The pinnosphere is the aggregate of all the images that have been uploaded by users on copyright-infringement platforms such as Pinterest.
Potential website visitors have a finite amount of time available for exploring the internet; viewership is therefore a finite resource that webmasters compete for. They compete for this commodity (visitor traffic) in order to display advertisement, or make sales of products. The larger the size of the web, the smaller the amount of time spent per website, on average.
Copyright-infringement platforms increase the size of the web by multiplying the number of pages where content can be viewed, even if this content is often repeated (multiple original pins from source, pins from search engine result pages, repins, repins of repins). In the aggregate, this swelling of content reduces the amount of time people spend on the source websites.
When website visitors spend more of their finite internet viewing time on Pinterest, they spend less time on the source websites as well.
Further, the source websites have to compete with their own infringed images in the pinnosphere (some creators may have more images in the pinnosphere than on their own websites) - with the added attraction of everyone else's best work, and the users getting their egos flattered with comments and followers for their great "picks" while the originators themselves lose both traffic and feedback.
There are reports of Pinterest links driving very little traffic to the source websites.
In her blog post, No Interest in Pinterest, Annie Paxye writes: "I’ve been told by people that I should be flattered that my images are ‘pinned’ or that I should be grateful that it brings traffic to my blog. But after seeing the flow and traffic over time, it just feels like stealing and the traffic seems to have no value. I’m not connecting with more people through this traffic and I’m not hearing why someone likes my posts or images."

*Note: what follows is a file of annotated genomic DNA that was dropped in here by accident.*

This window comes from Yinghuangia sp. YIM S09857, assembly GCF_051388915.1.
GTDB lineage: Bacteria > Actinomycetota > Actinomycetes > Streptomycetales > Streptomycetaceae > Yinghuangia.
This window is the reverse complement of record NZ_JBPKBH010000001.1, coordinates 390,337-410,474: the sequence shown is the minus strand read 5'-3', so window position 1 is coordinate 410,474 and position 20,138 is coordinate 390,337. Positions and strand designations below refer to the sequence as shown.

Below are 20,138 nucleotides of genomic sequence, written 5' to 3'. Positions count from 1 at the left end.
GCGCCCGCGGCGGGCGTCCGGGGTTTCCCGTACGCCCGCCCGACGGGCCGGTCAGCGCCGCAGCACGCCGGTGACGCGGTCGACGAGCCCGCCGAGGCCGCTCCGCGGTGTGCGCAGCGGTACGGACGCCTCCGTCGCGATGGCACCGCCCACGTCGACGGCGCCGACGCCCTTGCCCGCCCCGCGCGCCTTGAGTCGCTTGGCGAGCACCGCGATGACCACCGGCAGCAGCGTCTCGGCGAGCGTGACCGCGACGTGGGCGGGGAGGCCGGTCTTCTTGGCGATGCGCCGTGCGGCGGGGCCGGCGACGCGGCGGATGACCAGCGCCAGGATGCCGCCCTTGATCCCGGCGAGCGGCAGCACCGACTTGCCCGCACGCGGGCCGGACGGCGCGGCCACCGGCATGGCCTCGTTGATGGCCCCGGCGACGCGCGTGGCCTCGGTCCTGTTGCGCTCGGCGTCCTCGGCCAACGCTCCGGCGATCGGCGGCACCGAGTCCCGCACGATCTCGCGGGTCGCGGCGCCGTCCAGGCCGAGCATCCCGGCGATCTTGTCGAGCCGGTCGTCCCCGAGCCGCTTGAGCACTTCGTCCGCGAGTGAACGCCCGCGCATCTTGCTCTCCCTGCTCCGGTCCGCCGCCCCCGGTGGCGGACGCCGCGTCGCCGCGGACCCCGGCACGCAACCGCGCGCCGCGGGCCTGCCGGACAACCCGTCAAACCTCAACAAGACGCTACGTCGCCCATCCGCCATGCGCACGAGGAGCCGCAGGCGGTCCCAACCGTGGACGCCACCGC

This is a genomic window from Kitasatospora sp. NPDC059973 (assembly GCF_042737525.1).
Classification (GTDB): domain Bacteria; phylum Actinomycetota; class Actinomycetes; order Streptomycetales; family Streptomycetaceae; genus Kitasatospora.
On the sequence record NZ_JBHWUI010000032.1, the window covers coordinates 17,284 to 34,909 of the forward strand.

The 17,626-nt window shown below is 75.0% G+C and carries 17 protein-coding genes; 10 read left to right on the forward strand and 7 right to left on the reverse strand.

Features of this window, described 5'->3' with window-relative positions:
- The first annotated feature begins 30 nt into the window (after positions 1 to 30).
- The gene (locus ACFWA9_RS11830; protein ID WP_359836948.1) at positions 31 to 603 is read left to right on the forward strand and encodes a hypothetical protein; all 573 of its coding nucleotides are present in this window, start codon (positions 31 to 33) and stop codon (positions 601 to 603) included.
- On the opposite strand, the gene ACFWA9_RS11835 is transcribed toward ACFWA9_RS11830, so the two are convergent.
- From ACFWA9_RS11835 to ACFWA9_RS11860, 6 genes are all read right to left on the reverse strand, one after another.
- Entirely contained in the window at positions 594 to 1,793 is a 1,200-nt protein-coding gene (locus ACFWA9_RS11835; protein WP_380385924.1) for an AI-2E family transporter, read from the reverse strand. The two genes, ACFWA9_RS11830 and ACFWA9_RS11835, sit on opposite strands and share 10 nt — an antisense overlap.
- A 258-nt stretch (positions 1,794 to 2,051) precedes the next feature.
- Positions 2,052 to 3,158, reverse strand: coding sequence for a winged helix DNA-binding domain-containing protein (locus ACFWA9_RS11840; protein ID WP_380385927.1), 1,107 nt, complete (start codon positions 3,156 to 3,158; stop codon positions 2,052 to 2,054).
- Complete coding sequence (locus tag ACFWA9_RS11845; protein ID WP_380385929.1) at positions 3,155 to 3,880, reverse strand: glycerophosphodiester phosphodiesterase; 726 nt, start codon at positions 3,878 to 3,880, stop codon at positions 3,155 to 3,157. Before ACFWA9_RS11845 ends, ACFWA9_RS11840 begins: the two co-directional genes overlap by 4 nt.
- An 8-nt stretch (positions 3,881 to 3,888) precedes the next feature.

Similarly, Bailey of the Mustard Ampersand Blog writes: "While I do get marginal traffic from Pinterest (and by marginal I mean less than 50 total referrals over a month, far fewer than my other networks), it’s not proportionate to the amount of views, repins, likes, etc., that I get on Pinterest. I don’t expect every user to click through. But Etsy has a strong stats program in place, and I can see exactly how many of my referrals are from Pinterest – and it’s not many. Compared to how many referrals I get from Facebook and Tumblr, it’s shockingly low."
Copyright-infringement platform users often have very limited understanding of the workings of the internet and operate under the delusion that the only way images can be monetized is with the old-fashioned photography business model of licensing for printed applications or other commercial broadcast. They may believe that because they wouldn't "buy" licensing to the images they upload on the servers of copyright-infringement platforms no matter what, they are not hurting the originators of the work. They are not cognizant that on the internet, images are often worth much more than the object they represent, and that the image itself has become the commodity that is consumed - a commodity that is often monetized with advertising.